January 8, 2018
Fast Facts
Bringing Business Up to Speed
Top Stories

Audit: Washington could be a doing a much better job on workforce training

Across the state, the refrain from Washington employers is consistent, clear and urgent: businesses can't find the qualified people they need to fill good jobs that are open right now and that will be open in the near future.

A new, 78-page report from the Washington state auditor's office agrees with that assessment, and said the state could do a much better job of training students for jobs that pay well but don't necessarily require a four-year college degree.

"Many mid-level-skill jobs, in industries as diverse as robotics, carpentry and medical technology, pay well and require no more than two years of education from a community or technical college," the report notes. "However, Washington employers report being unable to fill many such jobs."

The audit identified four areas for improvement:

  1. Improve career guidance given to students and provide it in a classroom setting in the 7th or 8th grade.
  2. Strengthen employer engagement to better align Career and Technical Education (CTE) programs and courses with high-wage industry-needed job skills.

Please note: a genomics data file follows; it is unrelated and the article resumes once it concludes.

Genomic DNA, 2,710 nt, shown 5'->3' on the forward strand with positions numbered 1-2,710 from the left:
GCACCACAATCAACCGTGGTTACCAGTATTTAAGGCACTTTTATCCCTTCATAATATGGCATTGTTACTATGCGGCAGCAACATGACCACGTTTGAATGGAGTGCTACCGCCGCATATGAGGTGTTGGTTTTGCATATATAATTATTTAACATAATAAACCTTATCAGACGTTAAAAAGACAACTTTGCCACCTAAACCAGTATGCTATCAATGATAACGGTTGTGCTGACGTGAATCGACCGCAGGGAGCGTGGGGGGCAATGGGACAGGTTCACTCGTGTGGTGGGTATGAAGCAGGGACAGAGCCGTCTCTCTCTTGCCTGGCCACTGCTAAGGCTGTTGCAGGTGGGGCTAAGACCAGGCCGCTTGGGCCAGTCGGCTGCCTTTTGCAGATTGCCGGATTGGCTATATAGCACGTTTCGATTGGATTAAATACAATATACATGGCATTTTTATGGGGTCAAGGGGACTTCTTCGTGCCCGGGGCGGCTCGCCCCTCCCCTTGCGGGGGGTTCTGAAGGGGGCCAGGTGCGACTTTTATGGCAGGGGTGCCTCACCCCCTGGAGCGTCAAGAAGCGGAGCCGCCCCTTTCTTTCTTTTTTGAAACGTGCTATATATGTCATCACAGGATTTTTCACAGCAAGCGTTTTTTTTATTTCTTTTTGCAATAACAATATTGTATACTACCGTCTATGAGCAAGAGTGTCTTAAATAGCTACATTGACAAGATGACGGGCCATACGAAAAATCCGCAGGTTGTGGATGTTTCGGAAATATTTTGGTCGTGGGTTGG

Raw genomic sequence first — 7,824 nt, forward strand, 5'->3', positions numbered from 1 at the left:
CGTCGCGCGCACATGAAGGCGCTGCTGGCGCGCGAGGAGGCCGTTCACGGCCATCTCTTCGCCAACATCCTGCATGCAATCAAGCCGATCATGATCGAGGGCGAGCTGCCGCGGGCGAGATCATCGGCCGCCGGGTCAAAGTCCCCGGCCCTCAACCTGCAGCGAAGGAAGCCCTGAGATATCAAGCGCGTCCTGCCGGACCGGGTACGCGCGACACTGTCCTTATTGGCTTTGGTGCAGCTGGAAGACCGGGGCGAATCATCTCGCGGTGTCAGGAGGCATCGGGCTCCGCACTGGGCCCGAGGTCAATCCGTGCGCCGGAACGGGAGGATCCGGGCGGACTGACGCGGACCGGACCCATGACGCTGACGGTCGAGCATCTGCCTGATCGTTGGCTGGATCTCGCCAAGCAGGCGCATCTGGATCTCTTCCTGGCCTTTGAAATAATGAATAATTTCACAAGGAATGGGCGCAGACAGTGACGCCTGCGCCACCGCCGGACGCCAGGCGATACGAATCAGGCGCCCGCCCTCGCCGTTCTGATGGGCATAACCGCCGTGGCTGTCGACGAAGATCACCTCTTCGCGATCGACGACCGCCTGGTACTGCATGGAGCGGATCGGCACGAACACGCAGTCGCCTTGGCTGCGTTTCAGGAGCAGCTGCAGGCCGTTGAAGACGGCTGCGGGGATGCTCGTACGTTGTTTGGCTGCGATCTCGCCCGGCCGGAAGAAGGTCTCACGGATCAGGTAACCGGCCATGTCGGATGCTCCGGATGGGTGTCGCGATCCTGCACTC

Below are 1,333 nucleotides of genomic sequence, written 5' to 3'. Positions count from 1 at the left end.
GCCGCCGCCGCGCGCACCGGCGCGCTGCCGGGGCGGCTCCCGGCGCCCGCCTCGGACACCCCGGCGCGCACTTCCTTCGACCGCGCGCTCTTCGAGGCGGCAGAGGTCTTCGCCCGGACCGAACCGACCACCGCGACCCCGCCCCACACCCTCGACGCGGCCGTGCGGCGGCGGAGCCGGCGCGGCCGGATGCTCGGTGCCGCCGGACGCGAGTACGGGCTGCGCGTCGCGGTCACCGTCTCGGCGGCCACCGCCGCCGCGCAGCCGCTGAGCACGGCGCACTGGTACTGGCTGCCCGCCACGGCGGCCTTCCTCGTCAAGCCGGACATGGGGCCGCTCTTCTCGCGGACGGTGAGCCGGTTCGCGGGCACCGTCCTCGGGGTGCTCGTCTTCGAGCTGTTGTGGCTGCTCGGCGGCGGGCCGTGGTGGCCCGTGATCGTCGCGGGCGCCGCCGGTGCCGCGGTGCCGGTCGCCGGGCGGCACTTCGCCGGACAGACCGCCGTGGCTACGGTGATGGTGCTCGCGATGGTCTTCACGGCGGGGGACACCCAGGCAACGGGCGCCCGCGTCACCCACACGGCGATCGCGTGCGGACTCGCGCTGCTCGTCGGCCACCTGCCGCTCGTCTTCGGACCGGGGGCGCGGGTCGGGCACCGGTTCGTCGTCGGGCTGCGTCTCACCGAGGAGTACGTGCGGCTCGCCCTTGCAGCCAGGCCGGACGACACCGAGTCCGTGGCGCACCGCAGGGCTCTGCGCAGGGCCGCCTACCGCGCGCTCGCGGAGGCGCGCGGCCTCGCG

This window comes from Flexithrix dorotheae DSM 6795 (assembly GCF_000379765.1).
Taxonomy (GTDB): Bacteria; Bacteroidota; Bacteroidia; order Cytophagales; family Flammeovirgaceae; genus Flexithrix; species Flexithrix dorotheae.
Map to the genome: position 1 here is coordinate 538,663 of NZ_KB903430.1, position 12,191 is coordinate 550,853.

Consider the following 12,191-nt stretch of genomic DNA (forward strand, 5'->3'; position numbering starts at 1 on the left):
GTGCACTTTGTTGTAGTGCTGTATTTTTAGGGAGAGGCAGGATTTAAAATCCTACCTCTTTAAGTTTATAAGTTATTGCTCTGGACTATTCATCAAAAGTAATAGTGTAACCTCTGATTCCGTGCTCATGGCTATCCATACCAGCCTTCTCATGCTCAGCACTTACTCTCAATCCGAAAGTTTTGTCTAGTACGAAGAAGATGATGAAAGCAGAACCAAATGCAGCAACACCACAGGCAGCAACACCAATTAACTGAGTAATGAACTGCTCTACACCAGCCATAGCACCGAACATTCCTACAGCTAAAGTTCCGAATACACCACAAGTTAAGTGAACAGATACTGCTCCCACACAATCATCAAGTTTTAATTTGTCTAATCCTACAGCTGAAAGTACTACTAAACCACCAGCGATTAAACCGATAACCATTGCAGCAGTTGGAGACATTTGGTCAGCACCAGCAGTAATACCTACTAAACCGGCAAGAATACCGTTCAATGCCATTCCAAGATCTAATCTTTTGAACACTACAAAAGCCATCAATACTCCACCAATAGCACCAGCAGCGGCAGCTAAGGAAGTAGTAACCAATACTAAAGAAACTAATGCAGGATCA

3. Update the list of high-demand programs, strengthen the review of local labor demand data and clarify laws to help reduce the skills gap.
  4. Expand the number of CTE dual-credit opportunities to increase the number of pathways from high school to college.

The full report is available here, and the auditor's office also has a short two-page summary. The Seattle Times covered the story as well.

Contact Amy Anderson, director of the AWB Institute, to learn more about the ways that AWB is working to ensure that Washington is helping prepare the workforce that employers need today and into the future.

« Back to Main
Don't Spend Rainy Day Fund

Washington's debt level a cause for concern

By The Editorial Board of The Walla Walla Union-Bulletin

... Washington state Treasurer Duane Davidson has urged lawmakers and the governor to keep their hands off the state's rainy-day fund, noting that we are in an economic expansion, which is the time to be saving, not borrowing.

With that, we heartily agree.

Read the full editorial in The Walla Walla Union-Bulletin
Fiscal Restraint

Our Voice: It's not raining hard enough to dip into state reserves

By The Editorial Board of The Tri-City Herald

The state's rainy-day fund is supposed to grow when times are good so there is money available when times are tough.

A simple enough plan to understand, yet apparently difficult for some lawmakers to follow.

Gov. Jay Inslee's budget includes taking money from the state's emergency reserves to help pay for teacher salaries in the 2018-19 school year, but we think this would be a mistake.

The legislative session begins Monday, and we advise the Legislature to find some other way to meet its obligation to public education without "borrowing" from reserves...

Read the full editorial in The Tri-City Herald
Upcoming Events